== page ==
According to the invention a miniature camera is provided with a refraction view finder the optical elements of which and the camera lens are carried by a mount which for focussingv pur, poses, is movable towards and away from the focal plane. Also, the optical axes of the lens and the View finder are maintained -parallel to the axis of the camera by the cooperation of bearing surfaces on the case with a part of the mount and with a tubular guide to which theV mount is attached and from which it is separabley as a unit.

Preferably, the. part of thel mount which carries the view finder elements is arranged to slide in a slot in the case.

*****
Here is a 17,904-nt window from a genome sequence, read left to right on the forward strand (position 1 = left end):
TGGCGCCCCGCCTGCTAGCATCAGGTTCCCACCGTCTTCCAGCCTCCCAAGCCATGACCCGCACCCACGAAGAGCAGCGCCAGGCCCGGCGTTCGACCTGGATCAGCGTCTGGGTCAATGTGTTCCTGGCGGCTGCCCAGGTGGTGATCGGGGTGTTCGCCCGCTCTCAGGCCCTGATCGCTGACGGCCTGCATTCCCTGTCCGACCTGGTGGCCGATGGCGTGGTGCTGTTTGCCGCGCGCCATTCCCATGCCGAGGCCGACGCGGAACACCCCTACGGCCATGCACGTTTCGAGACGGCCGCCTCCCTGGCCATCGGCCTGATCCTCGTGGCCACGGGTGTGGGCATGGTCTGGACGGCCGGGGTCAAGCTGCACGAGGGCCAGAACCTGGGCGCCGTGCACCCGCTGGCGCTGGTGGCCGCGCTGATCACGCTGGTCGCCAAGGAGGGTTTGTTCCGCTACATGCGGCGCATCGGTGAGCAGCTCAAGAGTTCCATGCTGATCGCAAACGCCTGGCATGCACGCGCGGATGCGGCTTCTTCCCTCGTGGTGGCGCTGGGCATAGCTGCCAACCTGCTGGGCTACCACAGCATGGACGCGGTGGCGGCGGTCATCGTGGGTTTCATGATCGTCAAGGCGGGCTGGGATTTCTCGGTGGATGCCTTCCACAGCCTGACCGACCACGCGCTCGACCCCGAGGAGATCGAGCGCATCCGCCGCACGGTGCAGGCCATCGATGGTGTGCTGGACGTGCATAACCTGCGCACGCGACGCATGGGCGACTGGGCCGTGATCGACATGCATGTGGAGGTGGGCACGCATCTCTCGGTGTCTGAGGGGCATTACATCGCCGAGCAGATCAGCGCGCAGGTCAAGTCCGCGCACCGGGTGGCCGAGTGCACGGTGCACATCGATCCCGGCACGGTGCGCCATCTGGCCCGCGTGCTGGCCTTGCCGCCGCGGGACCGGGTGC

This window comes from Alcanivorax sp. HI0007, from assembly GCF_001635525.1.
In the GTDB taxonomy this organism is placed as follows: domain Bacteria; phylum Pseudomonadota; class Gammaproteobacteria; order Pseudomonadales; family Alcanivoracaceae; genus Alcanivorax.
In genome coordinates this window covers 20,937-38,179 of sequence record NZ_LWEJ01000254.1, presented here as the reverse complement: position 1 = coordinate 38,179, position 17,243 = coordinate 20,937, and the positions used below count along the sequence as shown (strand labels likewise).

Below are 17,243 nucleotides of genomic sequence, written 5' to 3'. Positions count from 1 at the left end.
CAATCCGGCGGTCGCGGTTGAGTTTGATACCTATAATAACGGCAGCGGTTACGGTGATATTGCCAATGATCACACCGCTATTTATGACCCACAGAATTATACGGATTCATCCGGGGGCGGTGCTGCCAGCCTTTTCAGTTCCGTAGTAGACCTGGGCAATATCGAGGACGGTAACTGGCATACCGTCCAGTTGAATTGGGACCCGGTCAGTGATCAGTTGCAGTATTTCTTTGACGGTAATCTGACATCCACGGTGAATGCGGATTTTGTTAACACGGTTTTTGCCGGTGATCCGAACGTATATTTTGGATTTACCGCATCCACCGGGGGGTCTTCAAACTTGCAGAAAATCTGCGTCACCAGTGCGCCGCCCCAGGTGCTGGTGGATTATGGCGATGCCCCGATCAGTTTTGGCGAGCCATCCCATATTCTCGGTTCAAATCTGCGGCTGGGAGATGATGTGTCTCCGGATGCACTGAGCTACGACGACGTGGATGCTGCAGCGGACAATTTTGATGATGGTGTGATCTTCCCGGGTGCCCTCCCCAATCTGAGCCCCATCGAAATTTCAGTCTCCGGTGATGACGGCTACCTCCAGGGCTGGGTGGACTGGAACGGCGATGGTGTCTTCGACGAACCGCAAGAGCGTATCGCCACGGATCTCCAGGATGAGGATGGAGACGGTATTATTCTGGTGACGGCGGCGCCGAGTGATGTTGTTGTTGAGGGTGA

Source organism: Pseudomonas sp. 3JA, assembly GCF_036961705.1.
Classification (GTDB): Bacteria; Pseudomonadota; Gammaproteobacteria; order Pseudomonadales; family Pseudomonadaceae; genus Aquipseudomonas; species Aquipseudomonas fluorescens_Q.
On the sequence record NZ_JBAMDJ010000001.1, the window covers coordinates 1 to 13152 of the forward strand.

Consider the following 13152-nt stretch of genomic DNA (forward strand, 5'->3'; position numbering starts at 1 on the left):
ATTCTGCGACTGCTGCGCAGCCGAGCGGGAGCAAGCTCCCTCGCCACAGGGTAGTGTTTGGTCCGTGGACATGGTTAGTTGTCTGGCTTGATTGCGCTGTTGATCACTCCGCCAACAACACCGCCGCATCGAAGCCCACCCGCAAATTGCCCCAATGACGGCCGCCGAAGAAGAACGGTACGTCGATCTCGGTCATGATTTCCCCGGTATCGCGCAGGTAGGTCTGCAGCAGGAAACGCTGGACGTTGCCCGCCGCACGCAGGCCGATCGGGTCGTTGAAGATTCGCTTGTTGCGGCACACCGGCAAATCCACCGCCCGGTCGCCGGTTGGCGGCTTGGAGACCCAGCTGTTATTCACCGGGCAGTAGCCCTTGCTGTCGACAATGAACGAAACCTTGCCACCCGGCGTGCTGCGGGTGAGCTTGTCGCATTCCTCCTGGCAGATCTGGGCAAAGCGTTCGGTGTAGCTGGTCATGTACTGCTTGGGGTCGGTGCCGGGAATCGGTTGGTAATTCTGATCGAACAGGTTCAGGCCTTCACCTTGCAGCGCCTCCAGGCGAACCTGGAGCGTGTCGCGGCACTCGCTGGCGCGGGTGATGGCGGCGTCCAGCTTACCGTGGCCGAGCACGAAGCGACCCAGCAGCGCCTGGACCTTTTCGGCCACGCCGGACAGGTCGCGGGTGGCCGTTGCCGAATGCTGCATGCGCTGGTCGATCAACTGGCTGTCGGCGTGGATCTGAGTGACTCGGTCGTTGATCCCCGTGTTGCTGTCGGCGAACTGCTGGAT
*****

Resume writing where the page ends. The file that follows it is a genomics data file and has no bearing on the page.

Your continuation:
The construction of the lens mount and the view finder mount as a single unit enables a focussing scale to be provided which is appropriate to the lens. Thus, the unit can be mounted in a focussing jig and the Scale can be. in Ssribed Q1. Otherwise marked. on; anyY convement part of the unit so as to be read against a xed pointer or index mark on the case of the camera. This can be done before the unit is mounted in the case. Obviously, a much wider range of lenses can be utilised than when the lens hasl to be selected in accordance with the characteristics of the scale. Indeed, lenses which have been produced to a specification subject to quite generous tolerances and, therefore, quite cheaply, can be used.

The most convenientk part of the unit on which to provide the focussing scale -is the part of the mount which carries the view finder elements,